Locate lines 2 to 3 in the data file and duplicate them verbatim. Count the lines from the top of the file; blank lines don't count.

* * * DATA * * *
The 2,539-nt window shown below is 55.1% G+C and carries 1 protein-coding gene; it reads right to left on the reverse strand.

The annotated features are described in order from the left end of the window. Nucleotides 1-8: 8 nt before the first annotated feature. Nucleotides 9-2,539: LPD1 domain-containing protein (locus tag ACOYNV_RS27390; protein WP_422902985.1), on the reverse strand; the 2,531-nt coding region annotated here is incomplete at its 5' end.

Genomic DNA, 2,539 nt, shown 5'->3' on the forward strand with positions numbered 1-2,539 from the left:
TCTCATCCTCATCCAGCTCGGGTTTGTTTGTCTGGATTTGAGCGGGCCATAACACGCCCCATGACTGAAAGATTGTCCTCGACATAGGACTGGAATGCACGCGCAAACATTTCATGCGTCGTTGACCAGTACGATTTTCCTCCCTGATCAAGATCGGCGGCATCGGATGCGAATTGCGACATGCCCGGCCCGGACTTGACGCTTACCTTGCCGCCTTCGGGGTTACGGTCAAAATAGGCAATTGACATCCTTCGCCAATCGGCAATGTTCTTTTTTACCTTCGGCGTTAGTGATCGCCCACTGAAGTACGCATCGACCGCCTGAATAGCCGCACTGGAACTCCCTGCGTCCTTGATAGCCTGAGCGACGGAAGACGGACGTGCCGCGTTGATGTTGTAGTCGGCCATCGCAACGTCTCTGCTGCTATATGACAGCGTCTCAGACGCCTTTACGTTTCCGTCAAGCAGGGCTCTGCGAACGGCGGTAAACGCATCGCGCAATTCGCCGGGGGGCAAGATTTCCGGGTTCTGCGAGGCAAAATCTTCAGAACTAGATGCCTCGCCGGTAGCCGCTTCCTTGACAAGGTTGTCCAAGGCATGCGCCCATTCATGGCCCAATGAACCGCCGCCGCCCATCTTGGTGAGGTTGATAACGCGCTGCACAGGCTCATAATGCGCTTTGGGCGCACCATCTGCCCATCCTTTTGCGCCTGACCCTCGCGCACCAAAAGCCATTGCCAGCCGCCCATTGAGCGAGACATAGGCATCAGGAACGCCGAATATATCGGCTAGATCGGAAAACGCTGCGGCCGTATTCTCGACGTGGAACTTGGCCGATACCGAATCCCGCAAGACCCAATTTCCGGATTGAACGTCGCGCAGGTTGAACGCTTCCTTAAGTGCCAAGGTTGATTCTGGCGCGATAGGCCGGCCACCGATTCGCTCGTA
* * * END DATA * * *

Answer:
The annotated features are described in order from the left end of the window. Nucleotides 1-8: 8 nt before the first annotated feature. Nucleotides 9-2,539: LPD1 domain-containing protein (locus tag ACOYNV_RS27390; protein WP_422902985.1), on the reverse strand; the 2,531-nt coding region annotated here is incomplete at its 5' end.

Genomic DNA, 2,539 nt, shown 5'->3' on the forward strand with positions numbered 1-2,539 from the left: